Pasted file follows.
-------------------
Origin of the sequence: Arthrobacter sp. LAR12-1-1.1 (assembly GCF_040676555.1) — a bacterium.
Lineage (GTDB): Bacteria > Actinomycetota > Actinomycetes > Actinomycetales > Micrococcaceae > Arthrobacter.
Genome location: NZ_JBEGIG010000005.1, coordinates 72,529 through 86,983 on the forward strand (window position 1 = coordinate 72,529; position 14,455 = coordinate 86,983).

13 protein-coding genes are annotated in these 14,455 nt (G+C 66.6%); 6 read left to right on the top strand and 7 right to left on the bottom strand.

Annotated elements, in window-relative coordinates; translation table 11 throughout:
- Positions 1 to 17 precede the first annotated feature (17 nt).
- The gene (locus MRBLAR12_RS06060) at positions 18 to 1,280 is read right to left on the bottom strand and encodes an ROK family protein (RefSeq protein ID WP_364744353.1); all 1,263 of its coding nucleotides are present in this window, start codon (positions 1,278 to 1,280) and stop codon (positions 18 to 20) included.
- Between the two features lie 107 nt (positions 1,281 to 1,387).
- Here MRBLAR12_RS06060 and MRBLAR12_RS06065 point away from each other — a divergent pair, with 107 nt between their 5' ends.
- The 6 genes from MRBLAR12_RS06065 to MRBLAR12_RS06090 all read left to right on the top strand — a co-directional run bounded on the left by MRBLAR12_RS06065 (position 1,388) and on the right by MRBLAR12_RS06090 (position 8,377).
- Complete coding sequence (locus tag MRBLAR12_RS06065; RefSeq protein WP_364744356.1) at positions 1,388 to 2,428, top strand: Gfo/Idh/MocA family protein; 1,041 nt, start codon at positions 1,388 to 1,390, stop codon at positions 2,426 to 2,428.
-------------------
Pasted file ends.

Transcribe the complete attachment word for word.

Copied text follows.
Origin of the sequence: Arthrobacter sp. LAR12-1-1.1 (assembly GCF_040676555.1) — a bacterium.
Lineage (GTDB): Bacteria > Actinomycetota > Actinomycetes > Actinomycetales > Micrococcaceae > Arthrobacter.
Genome location: NZ_JBEGIG010000005.1, coordinates 72,529 through 86,983 on the forward strand (window position 1 = coordinate 72,529; position 14,455 = coordinate 86,983).

13 protein-coding genes are annotated in these 14,455 nt (G+C 66.6%); 6 read left to right on the top strand and 7 right to left on the bottom strand.

Annotated elements, in window-relative coordinates; translation table 11 throughout:
- Positions 1 to 17 precede the first annotated feature (17 nt).
- The gene (locus MRBLAR12_RS06060) at positions 18 to 1,280 is read right to left on the bottom strand and encodes an ROK family protein (RefSeq protein ID WP_364744353.1); all 1,263 of its coding nucleotides are present in this window, start codon (positions 1,278 to 1,280) and stop codon (positions 18 to 20) included.
- Between the two features lie 107 nt (positions 1,281 to 1,387).
- Here MRBLAR12_RS06060 and MRBLAR12_RS06065 point away from each other — a divergent pair, with 107 nt between their 5' ends.
- The 6 genes from MRBLAR12_RS06065 to MRBLAR12_RS06090 all read left to right on the top strand — a co-directional run bounded on the left by MRBLAR12_RS06065 (position 1,388) and on the right by MRBLAR12_RS06090 (position 8,377).
- Complete coding sequence (locus tag MRBLAR12_RS06065; RefSeq protein WP_364744356.1) at positions 1,388 to 2,428, top strand: Gfo/Idh/MocA family protein; 1,041 nt, start codon at positions 1,388 to 1,390, stop codon at positions 2,426 to 2,428.